For many fishermen, the first fish they ever caught was a perch. What a beautiful fish with their stripes and red fins. Their aggressiveness too! Perch are known to chase down minnows, hunt in a pack like wolves, and feed with reckless abandon like there’s no tomorrow. And hardbaits for perch are so effective, let’s figure out the lure choice dilemna!
What a better opportunity for us to catch dozens of fish in a short time. Perch is the perfect fish to teach young ones the ropes. They can be caught on any number of lures but today we will focus on hardbaits for perch which really are the easiest.
Crankbaits come in a wide variety of shapes and sizes. Even though perch will on occasion hit some of the largest lures, the best size is about 5 centimeters or thereabout. This will allow the opportunity to catch numbers and big perch. I like to start with medium divers that will hit the 2 meters mark on every cast. Perch are known to cover great distances to hit our lure and that way I know even if some fish are deeper they will most likely come and take the bait running above them.
Another alternative is to fish a lipless crankbait and let it sink to about one meter of the bottom. Regardless of the type of crankbait, a fast-paced cadence is best both to trigger bites and cover water. Perch are sometimes hard to find but easy to catch. The prime benefit of crankbaits is to locate them by making a lot more cast than other hardbaits for perch.
Again whether crankbaits are lipped or lipless, I will always favor lures that contain rattling BB’s. Perch are definitely attracted by sound and this helps cover more water and attract fish from further away.
However, after catching a few aggressive fish, the bite can slow down even though the fish are still here. Perch are aggressive but not dumb, they will wise up to the trick. It can be a good idea then to switch to a silent lure to keep catching them.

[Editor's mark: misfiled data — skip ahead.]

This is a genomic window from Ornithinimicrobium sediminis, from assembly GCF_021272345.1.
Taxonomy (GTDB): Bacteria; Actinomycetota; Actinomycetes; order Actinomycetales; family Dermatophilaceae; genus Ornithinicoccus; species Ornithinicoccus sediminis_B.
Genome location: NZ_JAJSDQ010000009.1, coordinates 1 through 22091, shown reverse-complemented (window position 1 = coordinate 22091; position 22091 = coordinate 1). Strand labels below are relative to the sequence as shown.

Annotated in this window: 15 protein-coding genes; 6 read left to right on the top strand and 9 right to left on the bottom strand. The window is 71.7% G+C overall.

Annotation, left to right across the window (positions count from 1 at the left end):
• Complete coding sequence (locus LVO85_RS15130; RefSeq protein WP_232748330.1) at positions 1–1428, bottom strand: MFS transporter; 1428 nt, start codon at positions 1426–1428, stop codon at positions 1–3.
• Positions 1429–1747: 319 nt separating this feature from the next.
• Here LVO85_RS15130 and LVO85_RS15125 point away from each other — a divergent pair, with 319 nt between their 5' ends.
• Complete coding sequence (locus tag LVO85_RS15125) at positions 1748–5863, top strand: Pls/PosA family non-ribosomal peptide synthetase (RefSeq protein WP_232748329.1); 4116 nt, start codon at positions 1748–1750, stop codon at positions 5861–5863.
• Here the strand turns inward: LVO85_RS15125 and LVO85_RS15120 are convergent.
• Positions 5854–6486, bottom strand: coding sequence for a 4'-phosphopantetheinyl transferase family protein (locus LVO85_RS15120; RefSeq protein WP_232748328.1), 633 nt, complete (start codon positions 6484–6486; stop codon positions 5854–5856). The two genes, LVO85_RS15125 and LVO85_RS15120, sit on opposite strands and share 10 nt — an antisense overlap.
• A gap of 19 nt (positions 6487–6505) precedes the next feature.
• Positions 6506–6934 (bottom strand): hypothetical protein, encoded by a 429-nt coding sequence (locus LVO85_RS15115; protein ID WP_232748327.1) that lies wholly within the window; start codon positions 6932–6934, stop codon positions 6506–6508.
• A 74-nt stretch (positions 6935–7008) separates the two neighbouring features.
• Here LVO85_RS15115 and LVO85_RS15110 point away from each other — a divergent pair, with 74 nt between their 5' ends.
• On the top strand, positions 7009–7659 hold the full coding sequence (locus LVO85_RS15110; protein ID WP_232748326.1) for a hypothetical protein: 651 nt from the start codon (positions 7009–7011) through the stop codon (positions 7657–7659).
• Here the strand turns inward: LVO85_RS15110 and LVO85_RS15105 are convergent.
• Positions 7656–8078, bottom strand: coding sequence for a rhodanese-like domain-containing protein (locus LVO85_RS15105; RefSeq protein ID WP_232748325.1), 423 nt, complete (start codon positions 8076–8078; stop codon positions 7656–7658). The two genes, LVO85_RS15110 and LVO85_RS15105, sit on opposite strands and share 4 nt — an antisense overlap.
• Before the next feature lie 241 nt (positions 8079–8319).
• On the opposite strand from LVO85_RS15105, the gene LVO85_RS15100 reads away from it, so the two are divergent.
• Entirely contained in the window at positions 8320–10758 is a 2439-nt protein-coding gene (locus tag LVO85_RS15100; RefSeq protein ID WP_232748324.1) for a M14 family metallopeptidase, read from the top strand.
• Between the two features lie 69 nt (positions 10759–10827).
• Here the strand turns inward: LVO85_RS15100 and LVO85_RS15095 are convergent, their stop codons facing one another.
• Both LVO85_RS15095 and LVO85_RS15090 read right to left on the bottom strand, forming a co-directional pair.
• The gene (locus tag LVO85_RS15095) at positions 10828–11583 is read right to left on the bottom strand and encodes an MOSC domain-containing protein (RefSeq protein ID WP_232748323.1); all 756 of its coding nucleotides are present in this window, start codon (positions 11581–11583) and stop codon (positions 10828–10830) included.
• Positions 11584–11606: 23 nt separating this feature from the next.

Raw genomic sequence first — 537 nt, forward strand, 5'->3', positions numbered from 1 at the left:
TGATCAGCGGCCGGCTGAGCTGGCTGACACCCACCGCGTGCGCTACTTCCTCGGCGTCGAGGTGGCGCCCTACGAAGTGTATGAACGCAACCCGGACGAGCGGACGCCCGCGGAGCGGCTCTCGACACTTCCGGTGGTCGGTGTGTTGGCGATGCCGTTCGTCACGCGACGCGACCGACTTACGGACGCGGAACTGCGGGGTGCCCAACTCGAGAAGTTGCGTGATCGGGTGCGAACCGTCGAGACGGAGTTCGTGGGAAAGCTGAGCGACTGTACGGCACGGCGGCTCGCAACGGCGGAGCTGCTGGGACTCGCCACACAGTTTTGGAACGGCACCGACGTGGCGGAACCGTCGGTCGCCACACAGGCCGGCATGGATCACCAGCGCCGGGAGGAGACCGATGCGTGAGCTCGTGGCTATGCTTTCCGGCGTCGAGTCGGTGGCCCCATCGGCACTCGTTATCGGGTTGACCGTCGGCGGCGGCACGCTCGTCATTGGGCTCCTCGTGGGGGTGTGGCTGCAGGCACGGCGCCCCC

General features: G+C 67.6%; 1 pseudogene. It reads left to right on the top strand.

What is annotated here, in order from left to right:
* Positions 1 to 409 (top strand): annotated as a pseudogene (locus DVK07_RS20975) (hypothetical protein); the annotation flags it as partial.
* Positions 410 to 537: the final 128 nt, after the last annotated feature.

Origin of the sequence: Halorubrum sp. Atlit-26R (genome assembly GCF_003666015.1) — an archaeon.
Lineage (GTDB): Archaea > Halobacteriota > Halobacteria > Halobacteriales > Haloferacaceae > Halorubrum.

Color wise I tend to divide my lures into three categories, bright colors, translucent, and mirror. The latter means chrome or similar that will automatically adjust to the prevailing color in the water. I choose that pattern for clear but colored water.
Indeed some water are mostly clear but will have a color whether it’s tannic, whitish-blue, or something else. I use bright colors for stained or muddy water and transparent for gin clear water.
Early morning summer days or autumn or anytime perch can be observed chasing minnows, topwater lures offer the most exciting and thrill-packed session you can think of. And even if nothing could suggest a possible topwater bite, I will always give it a go for about thirty minutes before switching to deeper running lures.
The best topwater lures for perch are stickbaits about 8 to 10 centimeters. Again, speed is of the essence here, make a long cast and walk your lure at a good clip. Long casts are important not just to cover water but because perch are notorious for missed strikes and following the lure all the way to the angler
Whether it’s about size or color, you should always be aware of the prevailing bait fish. You surely have heard of match the hatch, it’s a good rule of thumb to follow.
Some days perch will hit better a popper. Choose one between 5 and 8 centimeters and work it on a steady pop, pop, pop retrieve. That sound imitates other fish feeding and will draw competitive perch to the crime scene.
While bass fishermen will alternate long pauses between pops, it is rarely necessary for perch as they can easily lose interest during a pause. I tend to favor poppers when I can see them busting and chasing minnows and small fish. You need to be quick and ready to cast right where they are to catch fish. Perch are highly mobile and will be here one moment and gone the next.
During the hottest and coldest days of the year, perch can find comfort in much deeper water than the rest of the year. And even though they will come near-surface on calm morning and evening, they can remain deep most of the day. That’s when blade baits really shine.
Make a long cast and let the bait fall all the way to the bottom. Watch your line as your bait might get hit before reaching the bottom as perch can be suspended mid-depth. Crank your bait a few meters before letting it drop to the bottom again. Very easy, yet very effective, and you will catch a big zander every now and then as a bonus!
Hardbaits for perch are indeed effective both at catching and locating fish. But there are many other techniques to catch this European peacock. Stay tuned for other tips and tricks on how to catch these water zebra!!